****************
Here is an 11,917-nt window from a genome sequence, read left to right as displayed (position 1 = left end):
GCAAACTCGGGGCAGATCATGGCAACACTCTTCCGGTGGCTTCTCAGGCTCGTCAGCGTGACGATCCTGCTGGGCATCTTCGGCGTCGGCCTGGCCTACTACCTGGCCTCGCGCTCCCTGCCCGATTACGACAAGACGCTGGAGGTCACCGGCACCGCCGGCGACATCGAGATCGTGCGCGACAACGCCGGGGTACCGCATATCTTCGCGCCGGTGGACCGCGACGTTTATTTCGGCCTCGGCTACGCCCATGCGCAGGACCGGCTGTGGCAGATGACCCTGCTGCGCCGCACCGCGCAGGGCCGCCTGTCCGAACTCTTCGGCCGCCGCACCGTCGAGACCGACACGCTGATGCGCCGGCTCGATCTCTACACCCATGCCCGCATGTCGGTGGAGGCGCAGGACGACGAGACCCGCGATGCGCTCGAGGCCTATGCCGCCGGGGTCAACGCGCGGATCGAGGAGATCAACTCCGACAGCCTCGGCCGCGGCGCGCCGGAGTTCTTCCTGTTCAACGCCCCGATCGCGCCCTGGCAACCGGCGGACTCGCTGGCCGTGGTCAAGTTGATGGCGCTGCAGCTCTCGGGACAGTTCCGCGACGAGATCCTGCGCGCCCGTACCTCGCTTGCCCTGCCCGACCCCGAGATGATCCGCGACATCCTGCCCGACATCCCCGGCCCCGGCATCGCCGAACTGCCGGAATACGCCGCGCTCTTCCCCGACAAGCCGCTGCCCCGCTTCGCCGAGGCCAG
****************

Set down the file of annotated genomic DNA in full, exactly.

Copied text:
Here is an 11,917-nt window from a genome sequence, read left to right as displayed (position 1 = left end):
GCAAACTCGGGGCAGATCATGGCAACACTCTTCCGGTGGCTTCTCAGGCTCGTCAGCGTGACGATCCTGCTGGGCATCTTCGGCGTCGGCCTGGCCTACTACCTGGCCTCGCGCTCCCTGCCCGATTACGACAAGACGCTGGAGGTCACCGGCACCGCCGGCGACATCGAGATCGTGCGCGACAACGCCGGGGTACCGCATATCTTCGCGCCGGTGGACCGCGACGTTTATTTCGGCCTCGGCTACGCCCATGCGCAGGACCGGCTGTGGCAGATGACCCTGCTGCGCCGCACCGCGCAGGGCCGCCTGTCCGAACTCTTCGGCCGCCGCACCGTCGAGACCGACACGCTGATGCGCCGGCTCGATCTCTACACCCATGCCCGCATGTCGGTGGAGGCGCAGGACGACGAGACCCGCGATGCGCTCGAGGCCTATGCCGCCGGGGTCAACGCGCGGATCGAGGAGATCAACTCCGACAGCCTCGGCCGCGGCGCGCCGGAGTTCTTCCTGTTCAACGCCCCGATCGCGCCCTGGCAACCGGCGGACTCGCTGGCCGTGGTCAAGTTGATGGCGCTGCAGCTCTCGGGACAGTTCCGCGACGAGATCCTGCGCGCCCGTACCTCGCTTGCCCTGCCCGACCCCGAGATGATCCGCGACATCCTGCCCGACATCCCCGGCCCCGGCATCGCCGAACTGCCGGAATACGCCGCGCTCTTCCCCGACAAGCCGCTGCCCCGCTTCGCCGAGGCCAG